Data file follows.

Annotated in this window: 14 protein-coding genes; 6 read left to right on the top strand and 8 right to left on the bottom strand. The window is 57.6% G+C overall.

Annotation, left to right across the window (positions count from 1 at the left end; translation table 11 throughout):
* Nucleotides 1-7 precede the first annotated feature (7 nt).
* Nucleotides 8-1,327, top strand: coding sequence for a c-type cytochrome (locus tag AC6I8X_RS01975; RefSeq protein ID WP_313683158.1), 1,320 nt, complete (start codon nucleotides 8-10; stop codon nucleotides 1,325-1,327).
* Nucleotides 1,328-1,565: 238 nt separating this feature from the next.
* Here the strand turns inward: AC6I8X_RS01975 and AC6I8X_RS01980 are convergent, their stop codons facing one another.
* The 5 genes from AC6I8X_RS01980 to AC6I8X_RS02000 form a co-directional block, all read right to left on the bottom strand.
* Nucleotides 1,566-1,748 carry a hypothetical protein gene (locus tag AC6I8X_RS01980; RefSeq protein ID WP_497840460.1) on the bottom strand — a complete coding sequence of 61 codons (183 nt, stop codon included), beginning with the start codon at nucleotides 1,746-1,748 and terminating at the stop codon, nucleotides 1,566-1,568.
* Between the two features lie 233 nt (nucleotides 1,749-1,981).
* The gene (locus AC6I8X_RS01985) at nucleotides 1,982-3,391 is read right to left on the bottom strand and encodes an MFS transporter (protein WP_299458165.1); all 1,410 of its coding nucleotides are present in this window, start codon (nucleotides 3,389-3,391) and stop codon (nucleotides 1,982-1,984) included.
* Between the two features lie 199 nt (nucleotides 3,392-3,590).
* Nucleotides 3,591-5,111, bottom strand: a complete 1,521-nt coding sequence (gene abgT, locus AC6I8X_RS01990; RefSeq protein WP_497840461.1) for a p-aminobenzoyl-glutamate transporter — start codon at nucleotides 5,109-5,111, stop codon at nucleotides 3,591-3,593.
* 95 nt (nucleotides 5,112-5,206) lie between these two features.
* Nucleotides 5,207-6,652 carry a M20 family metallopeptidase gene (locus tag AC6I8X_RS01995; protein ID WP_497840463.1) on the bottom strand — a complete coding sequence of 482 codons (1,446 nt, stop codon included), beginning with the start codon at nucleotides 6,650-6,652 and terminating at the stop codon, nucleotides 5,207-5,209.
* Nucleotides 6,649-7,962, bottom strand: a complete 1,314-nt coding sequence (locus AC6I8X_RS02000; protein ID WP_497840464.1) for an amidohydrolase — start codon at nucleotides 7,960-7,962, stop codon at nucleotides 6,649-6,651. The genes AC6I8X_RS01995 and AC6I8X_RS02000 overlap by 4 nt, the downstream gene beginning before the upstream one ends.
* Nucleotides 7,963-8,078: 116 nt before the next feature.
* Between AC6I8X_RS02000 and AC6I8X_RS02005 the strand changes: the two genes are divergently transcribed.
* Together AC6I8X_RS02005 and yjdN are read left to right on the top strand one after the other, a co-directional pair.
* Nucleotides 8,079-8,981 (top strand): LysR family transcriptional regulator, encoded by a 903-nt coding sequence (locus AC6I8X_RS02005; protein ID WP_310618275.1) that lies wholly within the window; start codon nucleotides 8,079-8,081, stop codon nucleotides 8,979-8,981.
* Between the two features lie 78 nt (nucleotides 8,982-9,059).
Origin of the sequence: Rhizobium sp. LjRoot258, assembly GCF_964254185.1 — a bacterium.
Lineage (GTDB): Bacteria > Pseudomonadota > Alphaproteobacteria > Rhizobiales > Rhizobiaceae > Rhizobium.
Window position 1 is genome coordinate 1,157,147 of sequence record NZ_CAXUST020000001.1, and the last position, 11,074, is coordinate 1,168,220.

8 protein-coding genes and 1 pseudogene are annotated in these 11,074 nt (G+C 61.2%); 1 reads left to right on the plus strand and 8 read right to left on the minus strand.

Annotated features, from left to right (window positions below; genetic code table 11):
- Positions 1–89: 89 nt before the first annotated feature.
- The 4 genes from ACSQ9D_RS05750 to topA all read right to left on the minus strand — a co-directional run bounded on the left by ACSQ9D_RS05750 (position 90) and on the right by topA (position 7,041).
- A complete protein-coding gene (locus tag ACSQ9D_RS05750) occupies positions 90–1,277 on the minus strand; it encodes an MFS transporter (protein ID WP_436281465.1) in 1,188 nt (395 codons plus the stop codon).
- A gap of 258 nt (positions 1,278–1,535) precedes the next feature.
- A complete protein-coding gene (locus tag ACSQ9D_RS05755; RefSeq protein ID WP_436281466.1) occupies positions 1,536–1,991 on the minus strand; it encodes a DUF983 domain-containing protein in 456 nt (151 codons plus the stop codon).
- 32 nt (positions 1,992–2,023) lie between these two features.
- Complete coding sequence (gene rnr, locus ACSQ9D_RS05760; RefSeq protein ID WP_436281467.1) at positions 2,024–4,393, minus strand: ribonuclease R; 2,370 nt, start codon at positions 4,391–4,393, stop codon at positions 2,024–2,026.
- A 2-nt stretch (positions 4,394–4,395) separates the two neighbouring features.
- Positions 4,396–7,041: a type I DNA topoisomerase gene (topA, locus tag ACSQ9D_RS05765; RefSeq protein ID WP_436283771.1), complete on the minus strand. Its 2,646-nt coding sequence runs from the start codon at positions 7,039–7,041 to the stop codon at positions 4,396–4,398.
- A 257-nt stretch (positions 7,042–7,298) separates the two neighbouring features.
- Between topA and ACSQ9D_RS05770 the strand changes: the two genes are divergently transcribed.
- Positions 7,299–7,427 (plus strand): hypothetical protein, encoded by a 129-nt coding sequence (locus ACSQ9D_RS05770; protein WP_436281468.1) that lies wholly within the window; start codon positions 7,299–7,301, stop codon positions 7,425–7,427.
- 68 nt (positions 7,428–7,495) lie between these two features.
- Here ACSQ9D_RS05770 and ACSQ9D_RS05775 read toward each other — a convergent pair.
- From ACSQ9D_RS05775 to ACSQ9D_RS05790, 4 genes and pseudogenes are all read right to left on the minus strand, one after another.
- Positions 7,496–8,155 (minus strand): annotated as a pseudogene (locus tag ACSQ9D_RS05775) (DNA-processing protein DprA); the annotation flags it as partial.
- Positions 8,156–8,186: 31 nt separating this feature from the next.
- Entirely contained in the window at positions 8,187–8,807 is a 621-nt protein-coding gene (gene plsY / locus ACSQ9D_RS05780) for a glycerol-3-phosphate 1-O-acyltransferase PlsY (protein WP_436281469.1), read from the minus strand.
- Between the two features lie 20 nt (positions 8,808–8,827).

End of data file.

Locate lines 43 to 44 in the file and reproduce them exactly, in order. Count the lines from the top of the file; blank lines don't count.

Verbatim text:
- Entirely contained in the window at positions 8,187–8,807 is a 621-nt protein-coding gene (gene plsY / locus ACSQ9D_RS05780) for a glycerol-3-phosphate 1-O-acyltransferase PlsY (protein WP_436281469.1), read from the minus strand.
- Between the two features lie 20 nt (positions 8,808–8,827).